In the fall of 2007, Ben Berkowitz tried to get graffiti removed from a neighbor’s building on State Street in New Haven, Conn. In the middle of one of his calls to City Hall, he “got the sense that there was a more accountable and efficient way to communicate with government.” And thus, SeeClickFix was born. Now citizens anywhere in the world can publicly document a service request in their community on the communications platform – for example, fixing a pothole on their street – vote on their neighbor’s service requests and send alerts to local officials. The company also built tools for local governments to manage and effectively respond to those requests, and the tools morphed into a software-as-a-service offering used by more than 300 organizations currently.
In March 2010, after I was interviewed on NPR by Melissa Block for "All Things Considered," SeeClickFix was exposed to a much larger audience. The suggestions from cities, citizens and governments were a bit overwhelming for a small team and we overlooked some of the insights that were coming our way. But I wish we were able to act sooner on three main suggestions.
First, private sector opportunities. We had in-bounds from Best Buy to United Airlines requesting that we apply our software to their facilities. At the time we were explicitly a public communication platform and the paradigm of full transparency would not have been a fit for the private sector.
Second, local governments suggested that we prioritize their internal communication, workflow and work order opportunities. Because SeeClickFix was built to handle public requests, we felt that we were not a good fit for internal work order and workflow communication for cities that were not comfortable exposing all of their processes. But we were getting requests far and wide for replacing existing systems managing these processes.
Finally, there was a question of using the word “issues.” The day after the NPR interview, I received a passionate call from a listener who insisted that our use of the word "issue" – which we subsequently changed to public request – was misappropriated. We kind of understood this as well but we wanted a noun abstract enough and unique enough that enabled our users to think creatively about different types of uses for the platform.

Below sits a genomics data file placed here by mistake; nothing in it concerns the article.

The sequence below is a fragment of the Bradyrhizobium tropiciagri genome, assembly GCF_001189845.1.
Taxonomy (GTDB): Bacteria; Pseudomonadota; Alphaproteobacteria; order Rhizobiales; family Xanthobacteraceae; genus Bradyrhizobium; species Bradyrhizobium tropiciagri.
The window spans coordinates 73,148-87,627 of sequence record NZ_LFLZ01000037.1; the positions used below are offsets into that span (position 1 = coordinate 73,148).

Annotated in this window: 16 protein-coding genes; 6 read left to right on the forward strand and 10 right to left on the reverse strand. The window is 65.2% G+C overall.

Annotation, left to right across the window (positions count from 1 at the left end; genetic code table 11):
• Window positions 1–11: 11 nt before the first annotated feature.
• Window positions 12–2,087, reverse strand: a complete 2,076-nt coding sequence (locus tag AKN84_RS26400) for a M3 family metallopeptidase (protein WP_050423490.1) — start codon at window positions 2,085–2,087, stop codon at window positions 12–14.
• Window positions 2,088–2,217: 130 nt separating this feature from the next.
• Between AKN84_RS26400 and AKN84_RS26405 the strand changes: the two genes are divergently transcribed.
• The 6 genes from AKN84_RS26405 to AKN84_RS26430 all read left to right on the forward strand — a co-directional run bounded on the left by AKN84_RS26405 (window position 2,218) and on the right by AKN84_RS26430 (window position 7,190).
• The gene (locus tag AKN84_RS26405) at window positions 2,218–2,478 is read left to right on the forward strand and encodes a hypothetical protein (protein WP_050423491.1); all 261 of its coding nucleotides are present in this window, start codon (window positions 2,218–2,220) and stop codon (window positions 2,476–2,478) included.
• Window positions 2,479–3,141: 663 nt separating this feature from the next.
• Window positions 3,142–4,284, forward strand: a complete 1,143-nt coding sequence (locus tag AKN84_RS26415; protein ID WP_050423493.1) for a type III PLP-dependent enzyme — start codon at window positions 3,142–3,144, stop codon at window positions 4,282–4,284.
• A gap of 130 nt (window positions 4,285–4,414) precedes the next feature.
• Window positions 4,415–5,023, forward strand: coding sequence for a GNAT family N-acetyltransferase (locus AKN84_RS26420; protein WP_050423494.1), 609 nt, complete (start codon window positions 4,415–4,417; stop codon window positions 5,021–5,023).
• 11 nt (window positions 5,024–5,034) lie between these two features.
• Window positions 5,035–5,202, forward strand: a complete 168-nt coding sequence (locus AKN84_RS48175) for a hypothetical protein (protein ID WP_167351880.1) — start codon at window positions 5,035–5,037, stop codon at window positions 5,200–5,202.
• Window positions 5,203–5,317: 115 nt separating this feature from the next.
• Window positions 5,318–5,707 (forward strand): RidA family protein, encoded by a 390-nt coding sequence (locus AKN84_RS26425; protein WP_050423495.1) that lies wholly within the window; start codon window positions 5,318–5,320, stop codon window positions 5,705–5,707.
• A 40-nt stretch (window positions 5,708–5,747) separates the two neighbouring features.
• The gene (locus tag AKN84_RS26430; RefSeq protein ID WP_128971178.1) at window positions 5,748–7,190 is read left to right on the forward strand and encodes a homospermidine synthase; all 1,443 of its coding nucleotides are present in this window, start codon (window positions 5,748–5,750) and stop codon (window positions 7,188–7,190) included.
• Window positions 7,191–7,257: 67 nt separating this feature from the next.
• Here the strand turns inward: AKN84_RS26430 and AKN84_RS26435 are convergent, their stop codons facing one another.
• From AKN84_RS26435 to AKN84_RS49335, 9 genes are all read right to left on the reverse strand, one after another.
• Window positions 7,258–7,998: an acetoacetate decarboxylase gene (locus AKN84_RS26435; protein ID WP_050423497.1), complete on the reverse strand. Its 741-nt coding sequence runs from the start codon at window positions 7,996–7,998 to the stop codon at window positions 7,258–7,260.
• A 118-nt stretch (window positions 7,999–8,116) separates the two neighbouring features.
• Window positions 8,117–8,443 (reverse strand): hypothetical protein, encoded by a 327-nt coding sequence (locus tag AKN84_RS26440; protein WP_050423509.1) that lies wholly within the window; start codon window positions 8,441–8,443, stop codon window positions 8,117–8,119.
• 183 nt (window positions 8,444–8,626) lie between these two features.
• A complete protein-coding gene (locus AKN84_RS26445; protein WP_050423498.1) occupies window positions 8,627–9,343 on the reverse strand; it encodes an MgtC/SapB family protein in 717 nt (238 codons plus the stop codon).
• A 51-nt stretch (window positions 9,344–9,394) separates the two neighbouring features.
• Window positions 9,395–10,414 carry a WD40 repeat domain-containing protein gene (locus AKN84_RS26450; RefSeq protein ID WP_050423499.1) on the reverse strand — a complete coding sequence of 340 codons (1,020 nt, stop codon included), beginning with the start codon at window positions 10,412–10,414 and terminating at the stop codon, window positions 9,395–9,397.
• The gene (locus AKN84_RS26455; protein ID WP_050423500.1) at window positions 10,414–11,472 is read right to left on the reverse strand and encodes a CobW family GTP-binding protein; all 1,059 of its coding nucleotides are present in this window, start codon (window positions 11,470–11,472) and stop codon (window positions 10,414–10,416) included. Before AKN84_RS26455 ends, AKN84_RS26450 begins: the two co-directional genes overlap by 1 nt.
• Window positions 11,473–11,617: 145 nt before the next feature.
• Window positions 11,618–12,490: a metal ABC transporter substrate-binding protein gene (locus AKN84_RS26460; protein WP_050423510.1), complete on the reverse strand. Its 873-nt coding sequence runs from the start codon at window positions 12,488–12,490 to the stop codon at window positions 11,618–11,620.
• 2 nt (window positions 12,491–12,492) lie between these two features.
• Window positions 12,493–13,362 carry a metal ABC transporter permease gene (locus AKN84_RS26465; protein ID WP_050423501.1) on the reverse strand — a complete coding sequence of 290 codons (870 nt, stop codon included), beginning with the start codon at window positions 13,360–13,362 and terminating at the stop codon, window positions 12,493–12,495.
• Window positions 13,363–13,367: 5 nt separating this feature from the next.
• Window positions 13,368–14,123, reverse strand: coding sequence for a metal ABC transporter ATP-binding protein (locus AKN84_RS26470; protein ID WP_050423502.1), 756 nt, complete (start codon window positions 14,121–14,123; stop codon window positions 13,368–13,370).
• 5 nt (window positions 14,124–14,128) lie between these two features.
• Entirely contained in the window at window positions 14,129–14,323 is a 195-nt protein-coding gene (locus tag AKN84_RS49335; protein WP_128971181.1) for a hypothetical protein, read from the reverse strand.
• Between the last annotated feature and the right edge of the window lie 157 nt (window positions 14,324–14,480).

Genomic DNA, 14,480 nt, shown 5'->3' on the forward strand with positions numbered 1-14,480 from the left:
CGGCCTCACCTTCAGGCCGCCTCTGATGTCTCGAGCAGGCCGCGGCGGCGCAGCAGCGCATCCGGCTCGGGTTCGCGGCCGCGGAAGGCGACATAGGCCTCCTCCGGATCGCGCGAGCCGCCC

I wish we were able to act sooner on three main suggestions.
It turned out that private sector opportunities and internal government communication were actually solved by building the same features. It also turned out that the features were not a huge lift for the product team and they were core to creating more value on the public side of the platform. If more people were able to use the platform on the backend, more requests would get fixed on the front end. Enabling the private sector to use the platform also allowed campus managers at universities and private building owners to help maintain their facilities as well as become a greater contributor to the public space. In the end, enabling private sector use and internal government communication led to more public participation and more conversation. It also helped our revenues grow a bit quicker, which in turn helped fund more development for the platform as a whole.
Finally, changing our use of the word "issues" to describe the core transaction at SeeClickFix to "requests" makes an impact because it’s the language our city clients and private sector clients use. It allows our clients the ability to separate this transaction from another new transaction type we just released: work orders. Where a request has a customer or constituent attached, a work order may not. "Request" is what potential clients and users search for when they are going to buy something. While the term "SeeClickFix" has a substantially higher search rank than "request management," it remains important to reach potential customers where they already are. Since we’ve only recently made the change from "issues" to "requests" in the back-end customer request management system, it’s possible that I discover that we were wrong or it just didn’t make an impact. The next step is to make the change on the public side of the platform.
I’m glad that we built a wall and stayed focused early on, but I always wonder what it might have been had we taken more money early on to enable faster product growth or focused on some of the easy and somewhat obvious things that might have moved the needle. Would we be bigger and making more of an impact today? Who knows? I’m very proud of what the team has accomplished thus far.
Follow Ben Berkowitz on Twitter @benberkowitz
Photo courtesy of SeeClickFix